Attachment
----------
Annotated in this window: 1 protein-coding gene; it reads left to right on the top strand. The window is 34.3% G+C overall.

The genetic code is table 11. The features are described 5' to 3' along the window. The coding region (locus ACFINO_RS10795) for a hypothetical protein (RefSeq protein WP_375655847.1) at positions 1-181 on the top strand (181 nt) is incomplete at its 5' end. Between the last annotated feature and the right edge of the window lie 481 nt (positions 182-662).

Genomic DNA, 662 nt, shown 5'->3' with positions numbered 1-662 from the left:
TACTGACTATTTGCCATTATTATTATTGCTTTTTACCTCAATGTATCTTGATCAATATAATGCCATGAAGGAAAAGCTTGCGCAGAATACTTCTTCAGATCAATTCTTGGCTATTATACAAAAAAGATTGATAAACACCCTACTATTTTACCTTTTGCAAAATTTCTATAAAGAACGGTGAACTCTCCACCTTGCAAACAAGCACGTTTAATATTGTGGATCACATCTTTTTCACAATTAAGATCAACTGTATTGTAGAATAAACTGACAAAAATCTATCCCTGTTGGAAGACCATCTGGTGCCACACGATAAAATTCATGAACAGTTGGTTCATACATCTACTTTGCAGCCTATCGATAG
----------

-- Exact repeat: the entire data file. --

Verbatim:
Annotated in this window: 1 protein-coding gene; it reads left to right on the top strand. The window is 34.3% G+C overall.

The genetic code is table 11. The features are described 5' to 3' along the window. The coding region (locus ACFINO_RS10795) for a hypothetical protein (RefSeq protein WP_375655847.1) at positions 1-181 on the top strand (181 nt) is incomplete at its 5' end. Between the last annotated feature and the right edge of the window lie 481 nt (positions 182-662).

Genomic DNA, 662 nt, shown 5'->3' with positions numbered 1-662 from the left:
TACTGACTATTTGCCATTATTATTATTGCTTTTTACCTCAATGTATCTTGATCAATATAATGCCATGAAGGAAAAGCTTGCGCAGAATACTTCTTCAGATCAATTCTTGGCTATTATACAAAAAAGATTGATAAACACCCTACTATTTTACCTTTTGCAAAATTTCTATAAAGAACGGTGAACTCTCCACCTTGCAAACAAGCACGTTTAATATTGTGGATCACATCTTTTTCACAATTAAGATCAACTGTATTGTAGAATAAACTGACAAAAATCTATCCCTGTTGGAAGACCATCTGGTGCCACACGATAAAATTCATGAACAGTTGGTTCATACATCTACTTTGCAGCCTATCGATAG